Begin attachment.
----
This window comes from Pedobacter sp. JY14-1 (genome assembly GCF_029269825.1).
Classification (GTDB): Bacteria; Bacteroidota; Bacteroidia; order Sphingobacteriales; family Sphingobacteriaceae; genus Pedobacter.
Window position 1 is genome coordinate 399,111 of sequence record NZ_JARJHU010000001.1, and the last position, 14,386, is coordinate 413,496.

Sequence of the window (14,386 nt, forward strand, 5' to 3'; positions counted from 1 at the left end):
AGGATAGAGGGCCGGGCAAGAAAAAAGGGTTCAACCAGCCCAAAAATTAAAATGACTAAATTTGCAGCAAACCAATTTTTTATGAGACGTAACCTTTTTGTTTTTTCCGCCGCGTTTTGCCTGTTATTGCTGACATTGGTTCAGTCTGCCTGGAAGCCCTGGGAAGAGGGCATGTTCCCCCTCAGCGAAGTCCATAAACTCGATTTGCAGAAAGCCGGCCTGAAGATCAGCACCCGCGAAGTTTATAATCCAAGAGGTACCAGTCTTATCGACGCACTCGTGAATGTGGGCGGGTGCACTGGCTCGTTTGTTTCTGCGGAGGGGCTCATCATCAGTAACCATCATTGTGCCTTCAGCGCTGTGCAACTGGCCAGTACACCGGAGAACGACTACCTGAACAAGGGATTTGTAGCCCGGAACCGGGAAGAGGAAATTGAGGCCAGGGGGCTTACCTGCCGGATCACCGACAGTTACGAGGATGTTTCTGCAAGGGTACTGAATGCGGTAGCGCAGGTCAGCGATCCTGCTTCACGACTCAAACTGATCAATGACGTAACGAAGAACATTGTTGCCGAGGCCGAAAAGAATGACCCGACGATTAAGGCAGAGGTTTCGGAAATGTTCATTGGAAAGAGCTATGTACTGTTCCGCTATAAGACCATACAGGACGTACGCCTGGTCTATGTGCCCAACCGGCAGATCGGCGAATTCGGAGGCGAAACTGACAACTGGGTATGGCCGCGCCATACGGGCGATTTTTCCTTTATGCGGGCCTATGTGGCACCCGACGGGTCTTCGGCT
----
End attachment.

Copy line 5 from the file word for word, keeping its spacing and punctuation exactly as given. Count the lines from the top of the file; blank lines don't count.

AGGATAGAGGGCCGGGCAAGAAAAAAGGGTTCAACCAGCCCAAAAATTAAAATGACTAAATTTGCAGCAAACCAATTTTTTATGAGACGTAACCTTTTTGTTTTTTCCGCCGCGTTTTGCCTGTTATTGCTGACATTGGTTCAGTCTGCCTGGAAGCCCTGGGAAGAGGGCATGTTCCCCCTCAGCGAAGTCCATAAACTCGATTTGCAGAAAGCCGGCCTGAAGATCAGCACCCGCGAAGTTTATAATCCAAGAGGTACCAGTCTTATCGACGCACTCGTGAATGTGGGCGGGTGCACTGGCTCGTTTGTTTCTGCGGAGGGGCTCATCATCAGTAACCATCATTGTGCCTTCAGCGCTGTGCAACTGGCCAGTACACCGGAGAACGACTACCTGAACAAGGGATTTGTAGCCCGGAACCGGGAAGAGGAAATTGAGGCCAGGGGGCTTACCTGCCGGATCACCGACAGTTACGAGGATGTTTCTGCAAGGGTACTGAATGCGGTAGCGCAGGTCAGCGATCCTGCTTCACGACTCAAACTGATCAATGACGTAACGAAGAACATTGTTGCCGAGGCCGAAAAGAATGACCCGACGATTAAGGCAGAGGTTTCGGAAATGTTCATTGGAAAGAGCTATGTACTGTTCCGCTATAAGACCATACAGGACGTACGCCTGGTCTATGTGCCCAACCGGCAGATCGGCGAATTCGGAGGCGAAACTGACAACTGGGTATGGCCGCGCCATACGGGCGATTTTTCCTTTATGCGGGCCTATGTGGCACCCGACGGGTCTTCGGCT